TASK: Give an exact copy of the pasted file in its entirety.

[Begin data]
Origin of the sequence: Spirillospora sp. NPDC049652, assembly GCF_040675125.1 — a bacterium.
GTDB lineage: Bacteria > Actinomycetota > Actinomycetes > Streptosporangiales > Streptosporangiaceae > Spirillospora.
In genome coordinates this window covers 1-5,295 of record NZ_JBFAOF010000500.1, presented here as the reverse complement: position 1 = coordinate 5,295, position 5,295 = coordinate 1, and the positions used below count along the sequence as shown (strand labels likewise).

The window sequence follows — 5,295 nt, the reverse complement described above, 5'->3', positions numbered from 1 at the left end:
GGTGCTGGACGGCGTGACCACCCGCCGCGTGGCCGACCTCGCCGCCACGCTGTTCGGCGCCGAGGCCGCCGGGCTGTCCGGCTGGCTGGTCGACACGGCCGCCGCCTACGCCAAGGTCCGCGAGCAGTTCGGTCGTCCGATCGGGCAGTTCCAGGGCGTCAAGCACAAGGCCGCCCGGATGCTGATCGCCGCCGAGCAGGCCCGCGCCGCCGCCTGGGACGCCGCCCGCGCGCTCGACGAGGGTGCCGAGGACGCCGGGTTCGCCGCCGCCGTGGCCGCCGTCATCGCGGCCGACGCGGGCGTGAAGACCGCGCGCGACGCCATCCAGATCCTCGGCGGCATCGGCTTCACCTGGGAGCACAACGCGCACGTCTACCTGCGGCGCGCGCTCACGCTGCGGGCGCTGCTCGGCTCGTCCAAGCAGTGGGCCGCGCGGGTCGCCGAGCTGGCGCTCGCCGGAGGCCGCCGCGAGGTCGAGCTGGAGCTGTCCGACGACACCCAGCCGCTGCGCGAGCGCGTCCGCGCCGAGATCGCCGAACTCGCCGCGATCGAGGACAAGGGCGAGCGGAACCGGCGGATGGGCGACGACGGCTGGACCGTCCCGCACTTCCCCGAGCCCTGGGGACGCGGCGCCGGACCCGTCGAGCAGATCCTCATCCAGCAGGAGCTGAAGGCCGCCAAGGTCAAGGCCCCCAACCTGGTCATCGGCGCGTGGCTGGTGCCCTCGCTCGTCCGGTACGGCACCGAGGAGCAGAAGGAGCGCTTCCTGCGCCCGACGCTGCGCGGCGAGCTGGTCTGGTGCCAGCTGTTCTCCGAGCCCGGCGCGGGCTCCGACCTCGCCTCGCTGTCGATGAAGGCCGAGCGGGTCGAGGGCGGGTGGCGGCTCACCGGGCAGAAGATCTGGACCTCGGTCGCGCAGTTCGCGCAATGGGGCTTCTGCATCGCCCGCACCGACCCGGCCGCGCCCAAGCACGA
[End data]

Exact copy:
Origin of the sequence: Spirillospora sp. NPDC049652, assembly GCF_040675125.1 — a bacterium.
GTDB lineage: Bacteria > Actinomycetota > Actinomycetes > Streptosporangiales > Streptosporangiaceae > Spirillospora.
In genome coordinates this window covers 1-5,295 of record NZ_JBFAOF010000500.1, presented here as the reverse complement: position 1 = coordinate 5,295, position 5,295 = coordinate 1, and the positions used below count along the sequence as shown (strand labels likewise).

The window sequence follows — 5,295 nt, the reverse complement described above, 5'->3', positions numbered from 1 at the left end:
GGTGCTGGACGGCGTGACCACCCGCCGCGTGGCCGACCTCGCCGCCACGCTGTTCGGCGCCGAGGCCGCCGGGCTGTCCGGCTGGCTGGTCGACACGGCCGCCGCCTACGCCAAGGTCCGCGAGCAGTTCGGTCGTCCGATCGGGCAGTTCCAGGGCGTCAAGCACAAGGCCGCCCGGATGCTGATCGCCGCCGAGCAGGCCCGCGCCGCCGCCTGGGACGCCGCCCGCGCGCTCGACGAGGGTGCCGAGGACGCCGGGTTCGCCGCCGCCGTGGCCGCCGTCATCGCGGCCGACGCGGGCGTGAAGACCGCGCGCGACGCCATCCAGATCCTCGGCGGCATCGGCTTCACCTGGGAGCACAACGCGCACGTCTACCTGCGGCGCGCGCTCACGCTGCGGGCGCTGCTCGGCTCGTCCAAGCAGTGGGCCGCGCGGGTCGCCGAGCTGGCGCTCGCCGGAGGCCGCCGCGAGGTCGAGCTGGAGCTGTCCGACGACACCCAGCCGCTGCGCGAGCGCGTCCGCGCCGAGATCGCCGAACTCGCCGCGATCGAGGACAAGGGCGAGCGGAACCGGCGGATGGGCGACGACGGCTGGACCGTCCCGCACTTCCCCGAGCCCTGGGGACGCGGCGCCGGACCCGTCGAGCAGATCCTCATCCAGCAGGAGCTGAAGGCCGCCAAGGTCAAGGCCCCCAACCTGGTCATCGGCGCGTGGCTGGTGCCCTCGCTCGTCCGGTACGGCACCGAGGAGCAGAAGGAGCGCTTCCTGCGCCCGACGCTGCGCGGCGAGCTGGTCTGGTGCCAGCTGTTCTCCGAGCCCGGCGCGGGCTCCGACCTCGCCTCGCTGTCGATGAAGGCCGAGCGGGTCGAGGGCGGGTGGCGGCTCACCGGGCAGAAGATCTGGACCTCGGTCGCGCAGTTCGCGCAATGGGGCTTCTGCATCGCCCGCACCGACCCGGCCGCGCCCAAGCACGA